Alternatively, if you are going somewhere interesting (be it somewhere with different scenery, interesting architecture or whatever), take a minifigure or two with you. You never know - an opportunity for a great shot might present itself to you at that time!

Step 2 – Set-up and Shooting

            First off, what camera do I use? People often ask me that after seeing my Lego photography. Well, the answer is: the humble iPhone. Not even a decent one at that - an iPhone 4 (not even a 4S!). When I have saved a bit more money I may upgrade to a newer iPhone with a better camera, but for now it serves its purpose and it’s convenient as I always have it on me ready to shoot. Of course you can use a much better camera if you want (things like manual focus, exposure and shutter speed will definitely be helpful in taking better photos) but the point is you don't necessarily need an expensive SLR to get good results.

            As far as shooting with an iPhone goes, two things are the most crucial for me. Lighting and keeping the phone still. For indoor photography, I used to use a combination of desk lamps and daylight (which worked but restricted the time of day I could shoot), briefly went on to using some flexible Ikea lights (useful as you can fine tune the angle using their bendy necks). The most recent lighting source I have used (and by far the best at achieving the desired result) is an LED light (that can be mounted onto a tripod for adjustability) with a diffuser on it.

            The diffuser is important for me as it allows the light to be bright without being too harsh. If it's too harsh, minifigures can sometimes appear too ‘shiny’ and also shadows become very dark – both of which can be distracting in the photo. Don't worry if you just use regular desk lamps, however. A bit of baking paper wrapped around one of the lights has a similar effect as a diffuser (as you can see in the photo below), and I have used that set-up for the vast majority of my indoor shoots.

            As far as keeping the camera still is concerned – generally the worse the camera is, the more important this is to do. With my iPhone, it’s really easy to get a blurred photo if you are not completely still when taking it (especially as this is macro photography), so I would recommend resting the phone on something, be it the shooting surface, a tripod, your knee, whatever…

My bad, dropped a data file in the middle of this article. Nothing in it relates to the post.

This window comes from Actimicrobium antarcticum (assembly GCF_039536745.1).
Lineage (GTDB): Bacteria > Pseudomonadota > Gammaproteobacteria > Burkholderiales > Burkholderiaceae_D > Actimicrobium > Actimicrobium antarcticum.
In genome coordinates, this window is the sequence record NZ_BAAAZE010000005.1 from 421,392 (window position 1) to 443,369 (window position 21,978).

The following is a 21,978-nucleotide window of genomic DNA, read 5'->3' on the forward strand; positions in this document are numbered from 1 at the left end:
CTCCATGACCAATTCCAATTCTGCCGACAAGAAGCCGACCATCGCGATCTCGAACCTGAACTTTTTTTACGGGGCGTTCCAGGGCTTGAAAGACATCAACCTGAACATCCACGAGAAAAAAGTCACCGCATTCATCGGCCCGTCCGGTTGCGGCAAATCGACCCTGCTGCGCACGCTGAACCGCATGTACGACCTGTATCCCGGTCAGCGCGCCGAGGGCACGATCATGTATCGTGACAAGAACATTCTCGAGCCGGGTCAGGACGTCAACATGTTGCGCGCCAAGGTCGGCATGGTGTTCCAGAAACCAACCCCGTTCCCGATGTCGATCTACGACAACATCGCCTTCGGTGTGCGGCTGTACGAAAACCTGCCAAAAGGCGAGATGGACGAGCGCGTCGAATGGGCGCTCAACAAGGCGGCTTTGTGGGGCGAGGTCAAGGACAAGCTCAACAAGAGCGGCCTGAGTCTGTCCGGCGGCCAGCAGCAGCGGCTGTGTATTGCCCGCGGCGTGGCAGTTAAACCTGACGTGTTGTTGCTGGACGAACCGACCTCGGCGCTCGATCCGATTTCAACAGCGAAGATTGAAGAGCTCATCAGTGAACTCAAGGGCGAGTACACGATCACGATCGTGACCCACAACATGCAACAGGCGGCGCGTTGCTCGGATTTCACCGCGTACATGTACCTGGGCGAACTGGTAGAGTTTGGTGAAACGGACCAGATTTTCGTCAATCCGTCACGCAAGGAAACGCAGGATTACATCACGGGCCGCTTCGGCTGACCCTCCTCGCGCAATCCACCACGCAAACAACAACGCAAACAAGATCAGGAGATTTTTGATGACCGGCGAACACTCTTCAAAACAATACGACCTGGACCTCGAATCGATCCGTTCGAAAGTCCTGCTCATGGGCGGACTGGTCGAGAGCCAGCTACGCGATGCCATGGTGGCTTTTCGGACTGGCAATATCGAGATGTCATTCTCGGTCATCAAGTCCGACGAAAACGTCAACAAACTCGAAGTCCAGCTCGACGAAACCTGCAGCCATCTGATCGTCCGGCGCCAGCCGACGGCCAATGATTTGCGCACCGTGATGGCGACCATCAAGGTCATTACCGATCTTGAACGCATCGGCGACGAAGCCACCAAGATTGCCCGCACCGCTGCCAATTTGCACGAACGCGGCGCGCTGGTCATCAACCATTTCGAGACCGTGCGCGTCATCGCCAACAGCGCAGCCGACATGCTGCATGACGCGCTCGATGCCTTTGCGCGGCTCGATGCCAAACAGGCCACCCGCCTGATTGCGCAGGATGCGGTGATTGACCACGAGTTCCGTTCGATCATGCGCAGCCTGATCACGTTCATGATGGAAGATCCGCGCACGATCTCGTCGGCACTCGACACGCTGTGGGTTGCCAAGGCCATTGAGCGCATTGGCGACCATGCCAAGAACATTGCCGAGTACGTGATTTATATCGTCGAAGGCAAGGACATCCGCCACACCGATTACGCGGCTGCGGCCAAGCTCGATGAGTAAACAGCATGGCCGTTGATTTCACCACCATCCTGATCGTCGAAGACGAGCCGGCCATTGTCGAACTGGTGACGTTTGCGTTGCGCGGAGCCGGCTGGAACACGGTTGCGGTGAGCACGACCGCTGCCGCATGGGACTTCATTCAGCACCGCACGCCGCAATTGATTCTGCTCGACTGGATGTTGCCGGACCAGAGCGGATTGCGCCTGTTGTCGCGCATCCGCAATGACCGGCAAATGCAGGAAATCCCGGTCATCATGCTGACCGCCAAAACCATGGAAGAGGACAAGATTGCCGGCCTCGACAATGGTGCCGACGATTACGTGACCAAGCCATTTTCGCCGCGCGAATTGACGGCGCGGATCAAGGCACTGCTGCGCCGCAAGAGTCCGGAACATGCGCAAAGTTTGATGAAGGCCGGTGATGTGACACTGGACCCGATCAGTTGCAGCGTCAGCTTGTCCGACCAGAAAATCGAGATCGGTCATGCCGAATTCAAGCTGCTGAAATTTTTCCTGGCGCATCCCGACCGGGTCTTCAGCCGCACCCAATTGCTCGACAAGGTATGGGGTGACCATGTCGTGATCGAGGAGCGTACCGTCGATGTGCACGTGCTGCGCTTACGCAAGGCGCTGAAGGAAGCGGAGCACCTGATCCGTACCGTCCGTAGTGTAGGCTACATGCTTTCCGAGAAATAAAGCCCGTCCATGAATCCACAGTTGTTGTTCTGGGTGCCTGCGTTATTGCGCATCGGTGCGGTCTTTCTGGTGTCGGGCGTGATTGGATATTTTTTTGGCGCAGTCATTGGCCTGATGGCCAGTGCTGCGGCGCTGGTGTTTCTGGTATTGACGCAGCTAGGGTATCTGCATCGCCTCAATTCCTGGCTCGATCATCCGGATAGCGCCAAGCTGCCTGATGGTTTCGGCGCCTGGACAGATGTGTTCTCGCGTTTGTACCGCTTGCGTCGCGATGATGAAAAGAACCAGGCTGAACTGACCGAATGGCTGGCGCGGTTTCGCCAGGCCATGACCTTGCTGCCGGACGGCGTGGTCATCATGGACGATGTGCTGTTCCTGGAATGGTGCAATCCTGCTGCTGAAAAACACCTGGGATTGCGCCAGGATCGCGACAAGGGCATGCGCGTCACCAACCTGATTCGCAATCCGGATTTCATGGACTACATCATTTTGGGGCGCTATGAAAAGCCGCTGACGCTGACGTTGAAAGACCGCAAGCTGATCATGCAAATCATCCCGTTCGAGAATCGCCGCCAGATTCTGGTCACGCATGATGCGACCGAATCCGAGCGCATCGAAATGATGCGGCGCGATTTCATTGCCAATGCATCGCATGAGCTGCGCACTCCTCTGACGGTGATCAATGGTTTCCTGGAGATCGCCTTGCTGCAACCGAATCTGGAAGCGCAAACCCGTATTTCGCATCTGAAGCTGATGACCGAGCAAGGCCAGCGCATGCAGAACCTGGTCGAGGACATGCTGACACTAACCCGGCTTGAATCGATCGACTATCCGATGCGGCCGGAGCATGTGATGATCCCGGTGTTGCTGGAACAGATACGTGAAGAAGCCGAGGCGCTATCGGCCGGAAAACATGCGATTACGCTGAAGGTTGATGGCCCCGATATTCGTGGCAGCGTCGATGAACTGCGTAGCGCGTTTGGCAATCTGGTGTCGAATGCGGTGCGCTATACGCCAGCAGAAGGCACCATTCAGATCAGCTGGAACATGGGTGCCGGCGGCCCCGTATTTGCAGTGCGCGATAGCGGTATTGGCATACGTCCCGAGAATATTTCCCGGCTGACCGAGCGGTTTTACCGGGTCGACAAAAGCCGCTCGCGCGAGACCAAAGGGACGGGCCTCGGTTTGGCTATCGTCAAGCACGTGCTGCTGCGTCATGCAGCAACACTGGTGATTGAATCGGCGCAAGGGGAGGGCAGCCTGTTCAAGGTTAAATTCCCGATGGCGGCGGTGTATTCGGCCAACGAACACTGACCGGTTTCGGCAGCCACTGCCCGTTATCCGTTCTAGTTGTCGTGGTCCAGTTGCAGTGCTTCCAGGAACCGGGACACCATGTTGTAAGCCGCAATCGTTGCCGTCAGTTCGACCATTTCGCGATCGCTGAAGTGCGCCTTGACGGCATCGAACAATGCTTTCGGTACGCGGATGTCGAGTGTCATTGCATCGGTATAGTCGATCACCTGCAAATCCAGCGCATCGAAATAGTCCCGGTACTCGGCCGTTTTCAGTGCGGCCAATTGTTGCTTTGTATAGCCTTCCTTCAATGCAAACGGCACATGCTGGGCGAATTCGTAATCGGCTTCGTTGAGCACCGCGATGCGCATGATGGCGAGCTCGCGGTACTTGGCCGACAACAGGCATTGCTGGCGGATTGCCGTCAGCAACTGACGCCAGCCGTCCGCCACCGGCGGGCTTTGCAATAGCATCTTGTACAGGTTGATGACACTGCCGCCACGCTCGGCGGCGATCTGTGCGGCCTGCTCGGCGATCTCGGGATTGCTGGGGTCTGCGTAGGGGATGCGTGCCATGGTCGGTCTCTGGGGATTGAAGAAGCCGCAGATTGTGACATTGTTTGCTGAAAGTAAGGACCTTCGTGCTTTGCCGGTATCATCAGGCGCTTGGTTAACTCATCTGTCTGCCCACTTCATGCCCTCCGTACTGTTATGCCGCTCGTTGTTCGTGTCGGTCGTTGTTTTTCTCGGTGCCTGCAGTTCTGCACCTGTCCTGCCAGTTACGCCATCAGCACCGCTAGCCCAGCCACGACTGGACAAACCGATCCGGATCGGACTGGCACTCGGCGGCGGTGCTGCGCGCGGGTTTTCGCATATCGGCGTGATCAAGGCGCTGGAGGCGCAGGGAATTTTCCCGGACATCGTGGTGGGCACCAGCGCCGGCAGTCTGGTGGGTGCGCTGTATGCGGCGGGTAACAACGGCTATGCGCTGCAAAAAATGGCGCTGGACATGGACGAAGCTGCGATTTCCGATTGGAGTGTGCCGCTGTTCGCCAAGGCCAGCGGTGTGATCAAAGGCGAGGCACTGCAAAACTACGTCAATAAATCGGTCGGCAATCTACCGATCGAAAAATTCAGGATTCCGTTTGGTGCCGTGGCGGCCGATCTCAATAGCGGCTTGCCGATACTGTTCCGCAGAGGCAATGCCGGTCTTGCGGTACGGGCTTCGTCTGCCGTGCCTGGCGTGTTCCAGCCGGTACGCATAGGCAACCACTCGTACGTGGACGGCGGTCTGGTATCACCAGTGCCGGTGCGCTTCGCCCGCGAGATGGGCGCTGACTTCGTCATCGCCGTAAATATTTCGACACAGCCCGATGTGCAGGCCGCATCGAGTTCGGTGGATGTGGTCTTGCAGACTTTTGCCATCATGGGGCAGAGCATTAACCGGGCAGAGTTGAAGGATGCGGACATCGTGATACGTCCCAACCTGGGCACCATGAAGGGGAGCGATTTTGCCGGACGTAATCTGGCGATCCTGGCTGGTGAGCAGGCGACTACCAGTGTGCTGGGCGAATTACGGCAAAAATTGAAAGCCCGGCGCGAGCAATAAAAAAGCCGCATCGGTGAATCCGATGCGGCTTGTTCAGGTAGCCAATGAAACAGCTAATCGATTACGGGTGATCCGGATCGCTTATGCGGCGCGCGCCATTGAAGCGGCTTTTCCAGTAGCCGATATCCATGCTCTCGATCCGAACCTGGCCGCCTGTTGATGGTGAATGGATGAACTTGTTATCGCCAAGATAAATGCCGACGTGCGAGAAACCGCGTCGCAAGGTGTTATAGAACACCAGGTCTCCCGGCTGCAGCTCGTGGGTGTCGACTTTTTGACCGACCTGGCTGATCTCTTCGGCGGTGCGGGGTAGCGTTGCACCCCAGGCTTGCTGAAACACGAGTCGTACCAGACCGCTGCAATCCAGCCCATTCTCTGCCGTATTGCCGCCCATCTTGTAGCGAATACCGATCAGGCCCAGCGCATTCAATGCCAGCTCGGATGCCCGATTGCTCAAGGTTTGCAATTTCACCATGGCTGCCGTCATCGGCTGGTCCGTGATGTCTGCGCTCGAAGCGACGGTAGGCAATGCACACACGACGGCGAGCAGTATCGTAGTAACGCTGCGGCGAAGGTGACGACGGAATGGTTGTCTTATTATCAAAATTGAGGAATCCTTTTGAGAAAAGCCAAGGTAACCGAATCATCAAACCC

Whilst I am shooting, I play around with the set-up by adjust the lighting and the angle of the shot. For each picture I end up with, I take anything between 8 and 30 shots to get just the right one. Here is an example of the how many different shots I took for one photo and how different they can look in terms of positioning and lighting.

            I often get asked about the coloured backgrounds too. Simply, it is all done in-camera – a bit of coloured paper set at a curve (so there is no visible horizon) attached to a piece of cardboard. That’s it! The key to making it look good is, once again, just the lighting. I bought a roll of several different coloured sheets for £1 a while ago – I reuse them until they get a bit too creased - it’s lasted me a while!

            As for outdoor shoots it’s all about the natural lighting. On one hand, if the weather is good, your photo will be nicely lit – no lights or anything needed. However, there are so many other variables that can affect your photography outdoors. These include things like cloud cover (changing lighting), strong winds (can knock your setup/minifigures over), curious people interfering (yes this can happen!) and so on. Generally I prefer indoor photography (as it’s much easier to control the variables) but you can get interesting shots and backgrounds outdoors - so it’s good to mix it up a little now and then.

            Just a few other notes about shooting. Some people use lightboxes for their Lego photography. I’ve heard they are good for controlling conditions and maximising lighting but I’ve never really had use or space for one. I may experiment more with a homemade one in the future, but for now I've found its not necessary for my set-up as I mostly shoot during the day where there is natural light in the room also.
           Some people use baseplates to hold minifigures in position for their photography. I have done this once or twice when I first started, and although it offers stability for posing minifigures, I prefer not to include them in the photo as I think it is distracting. See below for an example of a photo with and without.